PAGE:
The East Asian Work Ethic
Although it’s difficult to make a general statement about the diverse cultures that make up Asia, it is fair to say that the East Asian work ethic is significantly different than the North American work ethic.
The key difference seems to be that Americans are more individually motivated, while East Asians are more group-motivated. Americans and Canadians typically have used the philosophy that if you work hard you can reap the benefits of your labor and enjoy personal success. East Asians have instead historically been taught to strive for the success and harmony of their group rather than individual glory. An example of how this difference in attitude carries over to work might be the case of an employee who had finished all his work for the day by about 5pm. An American would generally head home satisfied, but an East Asian probably would stay until everyone was ready to leave and the manager had given permission to go. This permission might not come until the work group had “bonded” by drinking until midnight at a nearby bar.
We know of one teacher who asked all his Japanese students, “For you personally, who is the most important person in the world?,” then asked the same question of his Western coworkers. The Japanese answered, “my boss,” “my parents,” “my husband,” etc. The Westerners invariably answered, “myself.”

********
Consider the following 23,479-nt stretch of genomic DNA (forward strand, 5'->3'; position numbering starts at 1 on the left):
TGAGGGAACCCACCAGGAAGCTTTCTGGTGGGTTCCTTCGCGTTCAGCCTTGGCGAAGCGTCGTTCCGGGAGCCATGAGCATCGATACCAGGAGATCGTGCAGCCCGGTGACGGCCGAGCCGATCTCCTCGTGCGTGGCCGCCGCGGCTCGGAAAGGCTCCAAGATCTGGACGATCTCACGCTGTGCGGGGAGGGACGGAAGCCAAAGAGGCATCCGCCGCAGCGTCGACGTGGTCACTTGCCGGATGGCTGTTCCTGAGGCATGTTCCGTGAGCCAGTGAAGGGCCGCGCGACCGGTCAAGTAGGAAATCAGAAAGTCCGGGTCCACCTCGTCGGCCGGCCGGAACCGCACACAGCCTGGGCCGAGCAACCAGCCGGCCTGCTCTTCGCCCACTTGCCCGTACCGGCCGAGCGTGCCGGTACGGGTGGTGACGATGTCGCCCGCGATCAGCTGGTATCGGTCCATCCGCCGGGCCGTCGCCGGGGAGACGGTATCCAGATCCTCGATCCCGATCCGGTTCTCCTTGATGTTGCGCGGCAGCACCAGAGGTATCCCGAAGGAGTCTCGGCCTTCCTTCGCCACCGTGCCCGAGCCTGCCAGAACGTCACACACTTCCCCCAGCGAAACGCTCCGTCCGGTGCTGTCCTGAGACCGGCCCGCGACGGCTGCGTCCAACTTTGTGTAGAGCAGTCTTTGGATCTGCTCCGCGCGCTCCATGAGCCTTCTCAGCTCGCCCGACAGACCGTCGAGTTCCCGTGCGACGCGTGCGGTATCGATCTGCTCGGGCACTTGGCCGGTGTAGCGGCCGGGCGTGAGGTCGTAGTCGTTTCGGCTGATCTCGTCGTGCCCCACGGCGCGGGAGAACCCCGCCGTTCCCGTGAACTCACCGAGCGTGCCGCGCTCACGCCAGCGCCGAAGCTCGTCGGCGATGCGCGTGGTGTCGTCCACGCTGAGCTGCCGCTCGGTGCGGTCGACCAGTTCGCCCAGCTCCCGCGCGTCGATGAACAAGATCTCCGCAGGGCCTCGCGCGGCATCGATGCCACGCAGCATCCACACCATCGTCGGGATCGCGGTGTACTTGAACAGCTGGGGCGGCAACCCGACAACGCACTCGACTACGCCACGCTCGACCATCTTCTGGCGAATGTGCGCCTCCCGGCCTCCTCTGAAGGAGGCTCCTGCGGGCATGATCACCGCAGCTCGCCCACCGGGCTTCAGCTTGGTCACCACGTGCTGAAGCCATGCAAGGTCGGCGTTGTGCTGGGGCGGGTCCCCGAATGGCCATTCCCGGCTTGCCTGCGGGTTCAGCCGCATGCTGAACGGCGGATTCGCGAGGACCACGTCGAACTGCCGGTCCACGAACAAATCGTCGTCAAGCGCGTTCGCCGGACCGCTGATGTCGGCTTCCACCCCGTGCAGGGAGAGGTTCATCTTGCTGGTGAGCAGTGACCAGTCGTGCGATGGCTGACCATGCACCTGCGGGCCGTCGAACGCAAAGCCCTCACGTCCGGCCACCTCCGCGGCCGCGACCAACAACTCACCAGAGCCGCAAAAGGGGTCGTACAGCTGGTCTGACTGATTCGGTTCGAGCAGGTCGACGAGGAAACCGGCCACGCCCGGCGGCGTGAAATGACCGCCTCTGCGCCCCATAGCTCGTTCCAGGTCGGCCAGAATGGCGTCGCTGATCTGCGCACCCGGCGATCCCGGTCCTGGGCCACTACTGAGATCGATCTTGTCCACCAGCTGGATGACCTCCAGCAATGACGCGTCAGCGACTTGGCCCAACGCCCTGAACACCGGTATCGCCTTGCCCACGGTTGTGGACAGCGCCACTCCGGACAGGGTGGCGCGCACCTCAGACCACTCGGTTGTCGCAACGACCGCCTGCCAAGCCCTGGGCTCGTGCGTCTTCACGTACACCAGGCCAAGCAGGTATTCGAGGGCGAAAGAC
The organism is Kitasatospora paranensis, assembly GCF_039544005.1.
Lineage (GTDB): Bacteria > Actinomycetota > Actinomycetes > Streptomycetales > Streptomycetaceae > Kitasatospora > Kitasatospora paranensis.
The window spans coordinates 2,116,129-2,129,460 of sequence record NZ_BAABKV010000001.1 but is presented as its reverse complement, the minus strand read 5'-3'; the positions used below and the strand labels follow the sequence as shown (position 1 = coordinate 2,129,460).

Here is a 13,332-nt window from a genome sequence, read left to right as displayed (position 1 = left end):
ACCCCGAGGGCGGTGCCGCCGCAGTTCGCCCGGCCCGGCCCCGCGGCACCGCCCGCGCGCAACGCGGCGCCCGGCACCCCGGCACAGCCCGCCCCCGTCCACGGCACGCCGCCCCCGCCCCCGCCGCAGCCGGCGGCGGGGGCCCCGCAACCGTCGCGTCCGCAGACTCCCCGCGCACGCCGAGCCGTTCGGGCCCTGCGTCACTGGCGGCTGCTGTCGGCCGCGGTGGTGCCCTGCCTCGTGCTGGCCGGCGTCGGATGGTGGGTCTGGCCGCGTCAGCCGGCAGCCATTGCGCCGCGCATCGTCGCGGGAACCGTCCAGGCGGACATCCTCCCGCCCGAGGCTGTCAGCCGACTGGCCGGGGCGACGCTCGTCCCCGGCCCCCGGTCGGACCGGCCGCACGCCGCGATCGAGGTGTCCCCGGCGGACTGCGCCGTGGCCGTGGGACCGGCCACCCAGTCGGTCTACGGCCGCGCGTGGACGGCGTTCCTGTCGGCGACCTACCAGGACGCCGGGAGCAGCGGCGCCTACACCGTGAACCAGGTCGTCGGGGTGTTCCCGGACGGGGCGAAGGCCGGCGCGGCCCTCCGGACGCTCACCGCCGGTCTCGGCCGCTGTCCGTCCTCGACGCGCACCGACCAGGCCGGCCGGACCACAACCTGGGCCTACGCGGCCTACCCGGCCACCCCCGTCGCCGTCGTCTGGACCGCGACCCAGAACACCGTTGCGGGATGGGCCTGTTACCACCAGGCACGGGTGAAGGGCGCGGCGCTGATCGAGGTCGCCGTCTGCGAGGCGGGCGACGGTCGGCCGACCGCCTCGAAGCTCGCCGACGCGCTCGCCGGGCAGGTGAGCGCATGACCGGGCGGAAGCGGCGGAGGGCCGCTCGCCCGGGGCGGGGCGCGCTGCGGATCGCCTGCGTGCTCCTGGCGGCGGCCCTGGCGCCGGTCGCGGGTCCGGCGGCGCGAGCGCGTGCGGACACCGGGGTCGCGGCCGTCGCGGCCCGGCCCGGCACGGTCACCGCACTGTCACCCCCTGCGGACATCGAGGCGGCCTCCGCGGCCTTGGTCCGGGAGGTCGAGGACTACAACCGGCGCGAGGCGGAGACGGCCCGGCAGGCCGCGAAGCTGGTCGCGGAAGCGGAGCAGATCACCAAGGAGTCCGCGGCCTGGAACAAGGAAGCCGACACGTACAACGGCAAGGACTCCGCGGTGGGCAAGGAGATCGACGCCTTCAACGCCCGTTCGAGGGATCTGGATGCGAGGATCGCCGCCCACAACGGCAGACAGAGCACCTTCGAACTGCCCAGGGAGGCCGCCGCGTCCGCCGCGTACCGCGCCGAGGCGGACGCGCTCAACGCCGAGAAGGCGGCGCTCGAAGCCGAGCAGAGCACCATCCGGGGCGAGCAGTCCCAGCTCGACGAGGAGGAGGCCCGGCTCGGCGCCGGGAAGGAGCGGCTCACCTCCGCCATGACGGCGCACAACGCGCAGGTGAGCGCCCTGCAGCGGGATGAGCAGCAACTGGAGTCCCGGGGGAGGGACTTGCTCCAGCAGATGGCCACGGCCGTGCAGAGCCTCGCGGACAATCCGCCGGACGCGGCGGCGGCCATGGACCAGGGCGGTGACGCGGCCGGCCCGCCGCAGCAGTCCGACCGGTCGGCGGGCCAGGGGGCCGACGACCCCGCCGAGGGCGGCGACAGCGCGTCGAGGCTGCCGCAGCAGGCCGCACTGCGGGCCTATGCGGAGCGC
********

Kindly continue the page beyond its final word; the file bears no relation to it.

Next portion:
Of course, this isn’t to say that Westerners don’t care about others or that Asians never think of themselves, but it gives you an idea how the East Asian mindset differs from our own.
Don’t be shocked when you hear about employees working seven days a week or until midnight with no overtime pay. Remember, this sort of commitment is not expected of a foreign English teacher. Do keep in mind, however, that you represent your school, and expectations will be different from what you are used to. Try to be patient, understanding, and flexible, and remember that diversity is what international adventures are all about.